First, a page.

It also means that in addition to the very famous twosome – Joshua and Caleb – who didn’t die in the desert – we also have Serach. The Rabbis noticed these very strange seeming contradictions and concluded that since she is the only woman mentioned in these genealogies the Torah must have been trying to hint at something important. That’s where the Rabbi’s imagination and creativity takes over and through the midrash they fill in the ‘blanks’ of Serach’s life. Since we actually know nothing about Serach’s life from the Torah other than that she apparently lived a very long time the Rabbis were free to create pretty much any narrative they chose. In one Midrash we are told that Serach – Jacob’s granddaughter -was asked by the brothers to play music that would calm Jacob while telling him that Joseph was alive in Egypt and he would be able to go see him.

The brothers had two fears – one was that the dramatic news of Joseph being alive after so many years could cause the elderly Jacob to have a heart attack. Another reason was that the brothers feared their father’s wrath when he realized they had lied to him about Joseph’s demise. Serach succeeded according to the midrash at her task. Another midrash says that it was Serach who told Moses where to find Joseph’s bones allowing Moses to fulfill the promise made to Joseph to take his bones to Canaan when the Israelites would finally leave Egypt. She was alive when Joseph died and still alive when they people left Egypt so she had firsthand knowledge of where he had been buried.

The Rabbis did not mean for us to take these stories literally. They were using the mysterious mentions of Serach in the Torah to teach some very important lessons. One is very basic. Sisters would never have done to Joseph what his brothers had done – sell him into slavery – and a granddaughter has a special ability to calm an aggrieved grandfather – something the sons could never have done. On a more global level however Serach really represents all Jews. According to the Torah’s subtle mention of her as having gone down to Egypt and also having left Egypt she becomes every Jew. Every Jew needs to remember what it was to have lost one’s freedom and be enslaved by Egypt. Every Jew needs to remember what it meant to finally leave Egypt and enter the land of Israel. And every Jew needs to remember his/her commitments to the past and bring it with them to the future as Serach did with Joseph’s bones.

Isn’t that what the holiday of Pesach and the seder experience is meant to convey. “Every Jew is obligated to see him/her self as having gone out of Egypt.” Serach experienced exactly what all future Jews would need to experience to understand the Jewish journey from slavery to freedom to independence on our own land. To forget that experience is to forget what it means to be a Jew. And Serach doesn’t just experience the history of the Jewish people’s formation – slavery to freedom – Serach is active in that history. She is a peacemaker within the family by successfully preventing a fall out between Jacob and his sons after learning about Joseph being alive in Egypt. She moves Jewish history forward by telling Moses of the whereabouts of Joseph’s bones making sure that the past is not forgotten or left behind. The Rabbi’s wanted all of us to be Serach – to feel what Serach felt and to experience those key moments in Jewish history.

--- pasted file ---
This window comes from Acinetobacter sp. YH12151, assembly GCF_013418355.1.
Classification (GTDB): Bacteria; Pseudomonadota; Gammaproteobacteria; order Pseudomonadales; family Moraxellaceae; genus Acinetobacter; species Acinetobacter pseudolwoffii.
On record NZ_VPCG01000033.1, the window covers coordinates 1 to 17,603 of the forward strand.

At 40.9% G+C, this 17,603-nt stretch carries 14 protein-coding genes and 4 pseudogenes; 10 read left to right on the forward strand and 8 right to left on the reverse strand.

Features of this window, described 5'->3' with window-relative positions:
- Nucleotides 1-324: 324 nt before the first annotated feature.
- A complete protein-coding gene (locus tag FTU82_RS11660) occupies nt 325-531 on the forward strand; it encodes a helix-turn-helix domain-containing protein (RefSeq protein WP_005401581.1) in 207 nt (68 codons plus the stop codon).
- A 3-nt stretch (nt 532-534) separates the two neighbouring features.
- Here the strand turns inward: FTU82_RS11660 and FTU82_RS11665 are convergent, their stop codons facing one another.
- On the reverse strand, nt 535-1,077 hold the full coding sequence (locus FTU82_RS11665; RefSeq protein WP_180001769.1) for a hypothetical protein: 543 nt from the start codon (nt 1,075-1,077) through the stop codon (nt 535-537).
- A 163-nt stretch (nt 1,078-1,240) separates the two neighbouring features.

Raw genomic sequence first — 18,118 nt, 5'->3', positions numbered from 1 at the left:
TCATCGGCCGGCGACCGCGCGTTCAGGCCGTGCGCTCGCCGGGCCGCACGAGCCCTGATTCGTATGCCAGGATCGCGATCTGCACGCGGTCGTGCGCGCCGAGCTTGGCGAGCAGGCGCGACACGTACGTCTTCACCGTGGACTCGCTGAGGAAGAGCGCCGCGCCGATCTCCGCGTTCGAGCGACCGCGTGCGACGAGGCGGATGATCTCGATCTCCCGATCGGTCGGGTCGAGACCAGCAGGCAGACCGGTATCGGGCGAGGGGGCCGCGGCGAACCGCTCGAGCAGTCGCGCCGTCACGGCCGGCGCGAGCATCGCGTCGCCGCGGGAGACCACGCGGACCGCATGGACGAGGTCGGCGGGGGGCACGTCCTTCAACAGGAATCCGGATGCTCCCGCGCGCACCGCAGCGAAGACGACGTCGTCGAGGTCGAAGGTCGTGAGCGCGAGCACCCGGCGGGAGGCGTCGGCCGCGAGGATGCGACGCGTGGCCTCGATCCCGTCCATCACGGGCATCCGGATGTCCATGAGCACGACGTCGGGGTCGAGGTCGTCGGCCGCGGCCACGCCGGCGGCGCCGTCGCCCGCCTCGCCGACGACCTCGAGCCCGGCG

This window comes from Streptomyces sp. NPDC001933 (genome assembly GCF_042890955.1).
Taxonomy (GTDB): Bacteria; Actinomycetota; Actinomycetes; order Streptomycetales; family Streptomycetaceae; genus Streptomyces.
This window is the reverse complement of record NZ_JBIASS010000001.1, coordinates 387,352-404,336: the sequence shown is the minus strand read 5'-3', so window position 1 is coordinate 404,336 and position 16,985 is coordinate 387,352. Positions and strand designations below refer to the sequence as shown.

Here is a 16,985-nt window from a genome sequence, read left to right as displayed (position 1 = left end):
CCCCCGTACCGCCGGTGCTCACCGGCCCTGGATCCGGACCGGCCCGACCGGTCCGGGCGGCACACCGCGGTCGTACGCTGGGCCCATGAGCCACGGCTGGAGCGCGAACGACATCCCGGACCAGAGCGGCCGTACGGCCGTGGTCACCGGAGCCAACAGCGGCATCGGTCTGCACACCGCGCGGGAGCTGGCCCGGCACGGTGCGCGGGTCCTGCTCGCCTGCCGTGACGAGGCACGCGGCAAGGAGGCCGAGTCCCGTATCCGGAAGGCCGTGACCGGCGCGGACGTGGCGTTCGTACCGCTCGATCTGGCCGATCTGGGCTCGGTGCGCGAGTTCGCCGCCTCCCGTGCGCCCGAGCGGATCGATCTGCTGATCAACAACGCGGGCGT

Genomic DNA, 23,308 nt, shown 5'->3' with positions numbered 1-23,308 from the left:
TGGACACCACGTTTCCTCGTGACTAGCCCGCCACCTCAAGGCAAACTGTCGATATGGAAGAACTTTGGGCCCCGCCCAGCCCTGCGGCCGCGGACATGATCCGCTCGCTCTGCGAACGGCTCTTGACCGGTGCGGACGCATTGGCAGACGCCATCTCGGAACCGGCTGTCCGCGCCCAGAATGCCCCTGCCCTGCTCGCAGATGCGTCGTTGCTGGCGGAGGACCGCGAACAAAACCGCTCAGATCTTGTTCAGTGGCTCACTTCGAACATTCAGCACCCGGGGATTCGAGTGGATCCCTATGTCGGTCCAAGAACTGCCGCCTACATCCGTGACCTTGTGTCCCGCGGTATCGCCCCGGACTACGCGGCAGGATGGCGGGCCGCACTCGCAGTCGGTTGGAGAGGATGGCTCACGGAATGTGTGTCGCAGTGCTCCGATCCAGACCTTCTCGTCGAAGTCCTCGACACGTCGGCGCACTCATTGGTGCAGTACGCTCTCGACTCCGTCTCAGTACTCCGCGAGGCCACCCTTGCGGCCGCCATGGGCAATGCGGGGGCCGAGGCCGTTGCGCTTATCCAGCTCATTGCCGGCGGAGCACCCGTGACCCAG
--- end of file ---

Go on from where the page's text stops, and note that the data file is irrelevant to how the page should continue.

We are also told that Serach is like Elijah in that she never died. How could the Rabbis say that? Like Elijah there is no recording of her death in the Bible. She therefore comes to represent the eternity of the jewish people. As long as jews remember and internalize the experiences of slavery to freedom – as long as Jews seek to heal the family as Serach did – then we are like Elijah and Serach – an eternal people.  Our Serach will be known mainly as Serri – the preferred nickname for Serach in Israel. She has a middle name as well. That name is Cherut which means freedom. Serach went from freedom to slavery to freedom. Only in freedom could she stand at Mt. Sinai and accept the Torah.

That is the lesson of Jewish history – in fact it is the lesson of all of human history. Without freedom there is no possibility of moving history forward –without freedom there are no ten commandments – without freedom there is no human dignity.  Our little granddaughter – the 9th girl of the fourteen grandchildren – bears a name that is filled with history, meaning and hope. That is not just what every Jew needs – it is what every human being needs if humanity is to continue its move from slavery to freedom – a movement that began over 3000 years ago and is still incomplete. Only people with the awareness and experience of the Biblical Serach can achieve and hold on to freedom. All this –  the Rabbis learned from the mysterious mention of a daughter and sister named Serach who lived Jewish history and in her quiet way helped move it forward. May her life experience reflect the beautiful name she has been given and may she always know freedom and the sense of Jewish history that her namesake represented.

Shabbat shalom.